Just last week was the first arrest of a poacher this sea turtle season in Jupiter Island, Florida. Despite there being laws in place to stop poaching of sea turtle eggs, there are still people who are actively, and illegally, doing so. The demand for sea turtle eggs began in the 1950s and 1960s. During this time, sea turtles were not endangered and it was legal to take sea turtle eggs from their nests. However, once the Endangered Species Act of 1973 made it unlawful, sea turtle eggs became a high demand on the black market. According to SEE Turtles, all 7 species of sea turtles are at risk for poaching or trading for their shell, meat, and eggs.
It is difficult to catch poachers red handed because there is no surveillance 24/7 of every sea turtle nest on Florida's coastlines. Although there are not many arrests made for illegal trade or poaching, it is estimated that every year, tens of thousands of sea turtle eggs are taken from their nests.
So what can we do to stop this? First, we can start by educating the public that it is illegal to tamper with a sea turtle nest and illegal to take the eggs - for any reason whatsoever. Poachers who are caught stealing sea turtle eggs and selling them on the black market are typically sentenced with a third-degree felony charge for endangering a protected animal. This is punishable by up to 5 years in prison, and a fine of up to $5,000 although there have been more severe cases in the past.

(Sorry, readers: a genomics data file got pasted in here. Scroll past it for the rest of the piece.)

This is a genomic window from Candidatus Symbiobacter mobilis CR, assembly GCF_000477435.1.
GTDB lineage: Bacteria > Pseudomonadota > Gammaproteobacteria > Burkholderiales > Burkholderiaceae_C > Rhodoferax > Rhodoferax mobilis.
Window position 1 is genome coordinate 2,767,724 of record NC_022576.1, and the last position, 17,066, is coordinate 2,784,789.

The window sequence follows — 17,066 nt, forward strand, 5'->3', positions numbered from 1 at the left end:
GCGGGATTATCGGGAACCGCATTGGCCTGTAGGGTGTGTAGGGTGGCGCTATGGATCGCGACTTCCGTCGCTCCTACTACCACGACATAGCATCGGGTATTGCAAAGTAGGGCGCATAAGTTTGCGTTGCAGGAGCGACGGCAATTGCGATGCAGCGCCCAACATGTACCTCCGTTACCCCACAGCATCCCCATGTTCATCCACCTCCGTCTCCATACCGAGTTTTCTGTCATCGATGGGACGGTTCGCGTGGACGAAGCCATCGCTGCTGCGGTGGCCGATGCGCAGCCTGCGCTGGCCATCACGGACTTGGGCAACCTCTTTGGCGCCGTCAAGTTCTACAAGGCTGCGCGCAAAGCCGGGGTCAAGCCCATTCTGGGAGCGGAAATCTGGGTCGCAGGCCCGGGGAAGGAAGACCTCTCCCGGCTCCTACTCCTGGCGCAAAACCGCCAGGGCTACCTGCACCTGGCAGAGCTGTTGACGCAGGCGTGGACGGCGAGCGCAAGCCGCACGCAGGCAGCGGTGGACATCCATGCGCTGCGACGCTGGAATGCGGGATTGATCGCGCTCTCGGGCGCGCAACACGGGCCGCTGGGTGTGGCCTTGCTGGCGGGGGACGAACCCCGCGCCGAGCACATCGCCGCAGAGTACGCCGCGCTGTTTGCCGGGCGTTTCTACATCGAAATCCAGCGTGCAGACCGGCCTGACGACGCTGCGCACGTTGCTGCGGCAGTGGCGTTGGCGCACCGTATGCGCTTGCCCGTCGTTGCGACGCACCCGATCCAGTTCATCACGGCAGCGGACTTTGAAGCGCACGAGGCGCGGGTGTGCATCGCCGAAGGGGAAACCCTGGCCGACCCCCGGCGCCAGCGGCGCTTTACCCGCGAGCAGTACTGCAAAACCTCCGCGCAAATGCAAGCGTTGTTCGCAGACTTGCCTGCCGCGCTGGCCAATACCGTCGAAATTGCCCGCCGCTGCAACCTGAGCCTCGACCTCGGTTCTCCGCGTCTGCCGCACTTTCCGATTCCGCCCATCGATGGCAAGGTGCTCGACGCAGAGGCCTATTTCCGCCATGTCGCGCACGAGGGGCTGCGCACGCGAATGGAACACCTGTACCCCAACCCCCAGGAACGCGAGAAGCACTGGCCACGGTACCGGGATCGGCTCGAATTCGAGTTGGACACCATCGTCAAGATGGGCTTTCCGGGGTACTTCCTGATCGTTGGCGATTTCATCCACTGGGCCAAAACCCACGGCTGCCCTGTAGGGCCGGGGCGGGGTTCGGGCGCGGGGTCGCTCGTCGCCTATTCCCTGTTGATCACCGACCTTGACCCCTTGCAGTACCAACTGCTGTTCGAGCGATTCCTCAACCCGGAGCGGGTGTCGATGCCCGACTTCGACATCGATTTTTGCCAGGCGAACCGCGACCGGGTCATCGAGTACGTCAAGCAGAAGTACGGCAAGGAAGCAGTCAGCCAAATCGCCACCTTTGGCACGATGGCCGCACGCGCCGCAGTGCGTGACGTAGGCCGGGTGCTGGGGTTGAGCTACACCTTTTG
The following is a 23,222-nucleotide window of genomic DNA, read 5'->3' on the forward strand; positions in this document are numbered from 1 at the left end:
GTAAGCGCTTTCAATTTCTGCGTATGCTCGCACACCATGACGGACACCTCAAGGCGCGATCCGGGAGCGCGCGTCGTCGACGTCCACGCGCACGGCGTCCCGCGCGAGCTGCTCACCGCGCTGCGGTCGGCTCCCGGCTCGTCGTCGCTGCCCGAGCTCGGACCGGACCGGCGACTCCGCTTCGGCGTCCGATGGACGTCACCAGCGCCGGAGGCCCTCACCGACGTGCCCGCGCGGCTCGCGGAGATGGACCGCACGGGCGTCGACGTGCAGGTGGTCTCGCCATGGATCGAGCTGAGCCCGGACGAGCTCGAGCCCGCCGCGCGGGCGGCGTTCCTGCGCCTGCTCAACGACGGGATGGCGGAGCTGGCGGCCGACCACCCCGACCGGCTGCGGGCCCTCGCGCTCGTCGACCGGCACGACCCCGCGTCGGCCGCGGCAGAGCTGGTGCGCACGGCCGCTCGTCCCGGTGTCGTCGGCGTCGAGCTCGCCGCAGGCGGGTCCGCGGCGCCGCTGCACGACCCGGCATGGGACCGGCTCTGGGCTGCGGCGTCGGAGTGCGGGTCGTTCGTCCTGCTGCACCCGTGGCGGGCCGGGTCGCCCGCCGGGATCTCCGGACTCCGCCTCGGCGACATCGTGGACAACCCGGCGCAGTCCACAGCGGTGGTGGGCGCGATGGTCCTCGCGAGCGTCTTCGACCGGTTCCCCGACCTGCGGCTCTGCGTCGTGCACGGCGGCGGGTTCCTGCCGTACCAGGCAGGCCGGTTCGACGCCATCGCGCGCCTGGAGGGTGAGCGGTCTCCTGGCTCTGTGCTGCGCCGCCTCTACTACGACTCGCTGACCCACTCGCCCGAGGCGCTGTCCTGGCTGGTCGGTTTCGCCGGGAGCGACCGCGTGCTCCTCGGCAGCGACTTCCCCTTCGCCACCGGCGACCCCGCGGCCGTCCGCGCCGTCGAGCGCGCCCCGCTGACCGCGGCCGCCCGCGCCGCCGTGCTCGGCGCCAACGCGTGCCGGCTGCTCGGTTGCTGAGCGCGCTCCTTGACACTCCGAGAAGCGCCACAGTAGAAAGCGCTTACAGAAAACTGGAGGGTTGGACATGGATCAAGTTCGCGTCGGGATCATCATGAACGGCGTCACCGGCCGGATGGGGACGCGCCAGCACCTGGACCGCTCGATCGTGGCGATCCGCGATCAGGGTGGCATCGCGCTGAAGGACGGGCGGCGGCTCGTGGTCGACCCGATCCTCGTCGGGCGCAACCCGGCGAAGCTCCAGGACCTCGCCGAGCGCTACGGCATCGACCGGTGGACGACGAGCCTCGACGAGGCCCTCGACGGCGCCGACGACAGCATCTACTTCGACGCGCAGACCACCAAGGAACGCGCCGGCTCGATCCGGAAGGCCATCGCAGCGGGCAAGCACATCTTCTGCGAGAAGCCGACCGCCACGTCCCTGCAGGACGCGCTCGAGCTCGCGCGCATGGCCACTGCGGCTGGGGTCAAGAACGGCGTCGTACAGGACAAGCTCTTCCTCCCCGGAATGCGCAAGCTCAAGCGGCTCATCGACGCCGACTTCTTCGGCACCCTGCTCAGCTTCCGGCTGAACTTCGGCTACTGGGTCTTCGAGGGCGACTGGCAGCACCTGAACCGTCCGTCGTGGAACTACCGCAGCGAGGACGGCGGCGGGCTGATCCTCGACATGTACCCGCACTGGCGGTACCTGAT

By educating the public and strictly enforcing laws against poaching, we can help to save thousands of baby sea turtle lives each year.
The Devocean team is asking that you and anyone you know to not mess with or destroy sea turtle nests when you see them at the beach. Let's leave baby sea turtle eggs where they belong - in their nests - so that they may one day make it to the ocean safe and sound, without the threat of poachers.